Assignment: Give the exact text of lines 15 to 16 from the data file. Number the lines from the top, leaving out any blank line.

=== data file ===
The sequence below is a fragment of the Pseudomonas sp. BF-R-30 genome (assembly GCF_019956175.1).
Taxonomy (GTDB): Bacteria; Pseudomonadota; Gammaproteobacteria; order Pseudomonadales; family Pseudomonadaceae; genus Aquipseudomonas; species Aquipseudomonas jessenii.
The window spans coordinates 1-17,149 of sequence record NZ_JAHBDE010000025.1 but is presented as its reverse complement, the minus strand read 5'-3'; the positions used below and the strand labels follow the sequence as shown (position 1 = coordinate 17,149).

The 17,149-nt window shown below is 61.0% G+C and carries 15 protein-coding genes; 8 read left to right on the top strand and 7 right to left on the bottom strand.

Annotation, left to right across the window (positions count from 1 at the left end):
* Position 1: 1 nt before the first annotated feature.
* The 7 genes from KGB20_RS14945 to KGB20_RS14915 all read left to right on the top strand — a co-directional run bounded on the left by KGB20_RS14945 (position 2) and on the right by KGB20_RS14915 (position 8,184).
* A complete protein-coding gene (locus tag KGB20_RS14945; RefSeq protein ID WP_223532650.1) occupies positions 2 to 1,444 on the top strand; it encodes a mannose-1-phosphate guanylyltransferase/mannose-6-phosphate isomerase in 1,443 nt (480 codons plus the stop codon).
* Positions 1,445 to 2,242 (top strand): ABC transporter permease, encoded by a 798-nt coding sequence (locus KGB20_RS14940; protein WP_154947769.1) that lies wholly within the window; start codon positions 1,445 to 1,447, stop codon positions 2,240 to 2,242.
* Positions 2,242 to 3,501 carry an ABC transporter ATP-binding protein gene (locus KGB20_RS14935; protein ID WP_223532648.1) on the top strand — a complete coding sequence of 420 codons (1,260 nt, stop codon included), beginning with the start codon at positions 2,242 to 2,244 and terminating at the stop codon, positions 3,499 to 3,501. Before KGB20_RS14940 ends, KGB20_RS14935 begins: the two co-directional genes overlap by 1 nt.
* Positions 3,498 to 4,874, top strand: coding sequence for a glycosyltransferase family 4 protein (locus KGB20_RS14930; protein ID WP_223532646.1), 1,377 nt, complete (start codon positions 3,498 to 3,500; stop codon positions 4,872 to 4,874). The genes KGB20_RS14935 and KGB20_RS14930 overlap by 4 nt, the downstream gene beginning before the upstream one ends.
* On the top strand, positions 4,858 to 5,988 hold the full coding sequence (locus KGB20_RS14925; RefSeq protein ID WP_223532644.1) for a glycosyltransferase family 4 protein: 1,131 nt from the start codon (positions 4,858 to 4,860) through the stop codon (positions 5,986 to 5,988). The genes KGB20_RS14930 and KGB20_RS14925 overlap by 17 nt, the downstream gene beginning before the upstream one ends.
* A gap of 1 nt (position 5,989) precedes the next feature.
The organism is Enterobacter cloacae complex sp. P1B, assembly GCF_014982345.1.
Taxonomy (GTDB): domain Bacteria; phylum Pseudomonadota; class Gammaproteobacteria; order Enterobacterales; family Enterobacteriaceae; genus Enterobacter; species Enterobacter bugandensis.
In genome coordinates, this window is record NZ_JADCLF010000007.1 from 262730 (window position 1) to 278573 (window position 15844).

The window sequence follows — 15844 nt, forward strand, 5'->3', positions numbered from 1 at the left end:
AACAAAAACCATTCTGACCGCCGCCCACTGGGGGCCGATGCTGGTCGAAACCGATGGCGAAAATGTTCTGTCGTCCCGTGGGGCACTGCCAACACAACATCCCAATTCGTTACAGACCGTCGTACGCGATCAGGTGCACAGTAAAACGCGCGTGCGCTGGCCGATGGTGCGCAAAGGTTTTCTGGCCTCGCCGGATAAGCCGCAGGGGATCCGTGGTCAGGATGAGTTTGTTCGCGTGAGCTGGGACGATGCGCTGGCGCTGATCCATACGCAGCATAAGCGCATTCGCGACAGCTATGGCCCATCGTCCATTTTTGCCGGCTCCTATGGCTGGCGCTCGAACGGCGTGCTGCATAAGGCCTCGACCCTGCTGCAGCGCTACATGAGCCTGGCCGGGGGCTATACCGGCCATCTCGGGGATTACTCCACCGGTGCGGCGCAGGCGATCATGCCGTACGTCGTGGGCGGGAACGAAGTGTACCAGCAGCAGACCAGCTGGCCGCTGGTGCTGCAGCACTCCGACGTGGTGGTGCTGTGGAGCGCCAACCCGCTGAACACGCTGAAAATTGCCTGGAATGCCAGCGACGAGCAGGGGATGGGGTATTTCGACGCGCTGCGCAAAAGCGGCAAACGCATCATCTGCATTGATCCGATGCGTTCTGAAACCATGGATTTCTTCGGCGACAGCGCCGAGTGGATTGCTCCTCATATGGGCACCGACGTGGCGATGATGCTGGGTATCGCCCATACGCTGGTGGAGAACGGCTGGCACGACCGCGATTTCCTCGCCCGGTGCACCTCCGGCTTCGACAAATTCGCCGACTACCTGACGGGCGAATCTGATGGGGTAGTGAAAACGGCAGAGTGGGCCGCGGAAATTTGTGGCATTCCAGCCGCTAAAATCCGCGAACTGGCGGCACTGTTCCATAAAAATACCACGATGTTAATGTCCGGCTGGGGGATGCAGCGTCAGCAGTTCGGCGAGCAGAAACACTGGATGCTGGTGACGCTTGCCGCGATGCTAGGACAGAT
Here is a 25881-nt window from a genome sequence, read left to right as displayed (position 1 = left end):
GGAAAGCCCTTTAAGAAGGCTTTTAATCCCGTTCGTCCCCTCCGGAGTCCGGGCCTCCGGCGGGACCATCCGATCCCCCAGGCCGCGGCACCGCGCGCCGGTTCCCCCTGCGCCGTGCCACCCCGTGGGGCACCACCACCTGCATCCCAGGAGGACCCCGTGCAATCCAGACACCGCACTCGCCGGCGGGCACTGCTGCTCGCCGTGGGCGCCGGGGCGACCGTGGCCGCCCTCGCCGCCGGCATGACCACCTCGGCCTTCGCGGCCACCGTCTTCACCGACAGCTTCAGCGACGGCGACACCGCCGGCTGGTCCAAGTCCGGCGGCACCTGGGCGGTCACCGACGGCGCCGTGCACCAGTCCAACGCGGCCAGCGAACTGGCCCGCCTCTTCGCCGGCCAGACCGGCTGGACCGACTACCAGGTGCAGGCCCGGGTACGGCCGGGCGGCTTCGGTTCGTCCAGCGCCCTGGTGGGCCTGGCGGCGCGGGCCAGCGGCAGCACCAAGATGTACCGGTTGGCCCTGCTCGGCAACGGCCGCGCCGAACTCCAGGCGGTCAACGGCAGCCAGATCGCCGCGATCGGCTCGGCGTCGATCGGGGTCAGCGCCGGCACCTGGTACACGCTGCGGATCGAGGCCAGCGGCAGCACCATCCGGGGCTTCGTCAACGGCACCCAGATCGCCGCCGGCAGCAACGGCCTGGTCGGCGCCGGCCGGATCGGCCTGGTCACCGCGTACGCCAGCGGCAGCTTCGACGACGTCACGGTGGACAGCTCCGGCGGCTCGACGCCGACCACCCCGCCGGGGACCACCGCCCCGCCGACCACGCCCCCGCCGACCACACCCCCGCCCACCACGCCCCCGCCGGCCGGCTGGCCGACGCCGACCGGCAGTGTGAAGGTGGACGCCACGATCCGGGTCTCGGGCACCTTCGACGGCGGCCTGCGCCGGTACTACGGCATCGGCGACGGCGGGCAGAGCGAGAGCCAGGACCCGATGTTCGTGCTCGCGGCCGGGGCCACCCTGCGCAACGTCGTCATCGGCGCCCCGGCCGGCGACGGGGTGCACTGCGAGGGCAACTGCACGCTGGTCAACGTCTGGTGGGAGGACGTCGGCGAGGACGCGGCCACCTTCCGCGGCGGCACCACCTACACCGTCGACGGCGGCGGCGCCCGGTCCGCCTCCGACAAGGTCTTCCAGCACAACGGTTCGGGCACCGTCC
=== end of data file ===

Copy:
Taxonomy (GTDB): domain Bacteria; phylum Pseudomonadota; class Gammaproteobacteria; order Enterobacterales; family Enterobacteriaceae; genus Enterobacter; species Enterobacter bugandensis.
In genome coordinates, this window is record NZ_JADCLF010000007.1 from 262730 (window position 1) to 278573 (window position 15844).